In previous studies, various plasma glucose levels were defined as a cut-off value. However, according to a meta-analysis by Capes et al.(9) and American Diabetes Association (ADA) guideline, a plasma glucose level above 144 mg/dL in nondiabetic patients and a level above 180 mg/dL in diabetic patients were defined as hyperglycemia. These cut-off levels were not widely implemented in the previous studies(9,11-13).

The current study examined the utility of guideline-based hyperglycemia levels and the effect of APG levels on one-month and one-year mortality in patients with NSTEMI with and without DM. In the present study, the patients were categorized according to DM and hyperglycemia status, and the outcomes were compared between the groups and subgroups.

Materials and Methods

Study Population and Definitions

This retrospective study evaluated 568 consecutive geriatric patients with confirmed NSTEMI who were admitted to the emergency department of a tertiary hospital. The study duration was 18 months, from April 2017 to October 2018. NSTEMI was defined according to the European Society of Cardiology Guideline(14). Patients were excluded with had followings: treated with thrombolytic therapy, no performed coronary angiography during the hospitalization, and no recorded glucose level in admission to the emergency department. Thirty-seven patients were excluded from the study based on the exclusion criteria, and four patients were not included in the study due to data loss after hospitalization. Therefore 527 patients with NSTEMI were enrolled in the study. A study flow chart was demonstrated in Figure 1. The primary endpoints were the one-month and one-year incidence of all-cause mortality.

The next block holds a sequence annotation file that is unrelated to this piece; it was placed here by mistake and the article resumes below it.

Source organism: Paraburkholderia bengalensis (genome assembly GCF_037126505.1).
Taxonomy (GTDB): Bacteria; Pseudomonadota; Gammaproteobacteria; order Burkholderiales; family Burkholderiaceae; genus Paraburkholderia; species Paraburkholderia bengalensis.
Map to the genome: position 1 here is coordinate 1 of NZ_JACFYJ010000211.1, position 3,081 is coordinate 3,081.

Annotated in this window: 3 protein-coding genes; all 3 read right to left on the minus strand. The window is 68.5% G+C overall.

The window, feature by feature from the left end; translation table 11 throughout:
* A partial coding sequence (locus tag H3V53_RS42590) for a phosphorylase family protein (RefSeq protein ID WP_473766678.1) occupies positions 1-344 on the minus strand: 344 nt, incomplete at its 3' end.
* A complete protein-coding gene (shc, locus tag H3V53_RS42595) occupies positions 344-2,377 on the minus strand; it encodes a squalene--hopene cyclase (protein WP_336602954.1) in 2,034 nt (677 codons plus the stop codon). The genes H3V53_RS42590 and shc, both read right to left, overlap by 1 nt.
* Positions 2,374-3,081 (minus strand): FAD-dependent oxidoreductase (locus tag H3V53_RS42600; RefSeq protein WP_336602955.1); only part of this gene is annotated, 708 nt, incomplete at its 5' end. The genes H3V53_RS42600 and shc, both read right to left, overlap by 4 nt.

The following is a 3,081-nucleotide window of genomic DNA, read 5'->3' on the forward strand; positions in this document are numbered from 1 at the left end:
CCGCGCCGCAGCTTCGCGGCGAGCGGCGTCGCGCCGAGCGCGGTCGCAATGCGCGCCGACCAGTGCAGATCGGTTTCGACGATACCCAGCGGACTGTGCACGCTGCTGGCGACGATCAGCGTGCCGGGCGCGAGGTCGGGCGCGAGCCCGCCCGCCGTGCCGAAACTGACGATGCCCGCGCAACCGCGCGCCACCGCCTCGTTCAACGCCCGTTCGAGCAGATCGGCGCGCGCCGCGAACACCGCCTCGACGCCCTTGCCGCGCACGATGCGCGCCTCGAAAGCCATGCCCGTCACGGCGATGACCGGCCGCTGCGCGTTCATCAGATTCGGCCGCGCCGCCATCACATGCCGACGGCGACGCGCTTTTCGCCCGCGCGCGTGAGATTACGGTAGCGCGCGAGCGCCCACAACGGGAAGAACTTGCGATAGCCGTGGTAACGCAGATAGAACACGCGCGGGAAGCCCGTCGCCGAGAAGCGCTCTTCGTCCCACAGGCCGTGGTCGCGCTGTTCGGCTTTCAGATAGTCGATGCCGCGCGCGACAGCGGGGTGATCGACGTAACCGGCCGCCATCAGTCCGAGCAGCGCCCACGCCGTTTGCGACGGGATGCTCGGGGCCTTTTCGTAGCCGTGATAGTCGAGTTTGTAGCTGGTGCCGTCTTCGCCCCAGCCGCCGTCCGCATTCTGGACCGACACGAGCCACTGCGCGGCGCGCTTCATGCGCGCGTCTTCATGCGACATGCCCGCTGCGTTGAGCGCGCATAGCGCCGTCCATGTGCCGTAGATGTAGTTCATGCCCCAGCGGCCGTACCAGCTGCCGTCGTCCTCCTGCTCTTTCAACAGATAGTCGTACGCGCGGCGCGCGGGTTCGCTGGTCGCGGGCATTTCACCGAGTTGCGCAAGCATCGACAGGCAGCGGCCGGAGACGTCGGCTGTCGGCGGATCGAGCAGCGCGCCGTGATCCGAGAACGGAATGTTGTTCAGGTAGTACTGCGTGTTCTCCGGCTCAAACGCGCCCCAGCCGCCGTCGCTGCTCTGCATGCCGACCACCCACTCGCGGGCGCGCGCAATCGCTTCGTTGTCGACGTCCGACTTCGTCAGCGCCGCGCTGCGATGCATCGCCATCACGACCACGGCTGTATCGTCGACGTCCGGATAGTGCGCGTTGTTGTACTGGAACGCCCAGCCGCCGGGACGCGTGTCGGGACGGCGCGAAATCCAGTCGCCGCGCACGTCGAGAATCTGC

Sociodemographic characteristics of the patients and necessary clinical information were obtained at the time of admission to the emergency department. Transthoracic echocardiography (TTE) evaluations of the patients were performed using the Vivid 7 system (GE Vingmed Ultrasound AS, Horten, Norway). The patients’ left ventricular ejection fraction (LVEF) was calculated by the Simpson method(15). The study obtained local ethics committee approval, and the Helsinki Declaration principles were followed at all stages.

Diabetes Mellitus was defined as having a history of DM or following a DM-specific diet or using oral glucose-lowering medication and/or insulin, or HbA1c ≥6.5%. Hyperglycemia at admission was defined as blood glucose above 140 mg/dL upon patient admission to the hospital(11,12). According to previous studies and a meta-analysis by Capes et al.,(9) the prognostic cut-off is 144 mg/dL for patients without DM and 180 mg/dL for those with DM(3,9,16,17). Patients were divided into four groups according to APG and DM status: those with DM, those with APG <144 mg/dL were named group 1, and those with APG ≥144 mg/dL were named group 2. Those without DM, those with APG <180 mg/dL were called group 3, and those with APG ≥180 mg/dL were named group 4.

Coronary Angiography, SYNTAX, Gensini and Grace Scores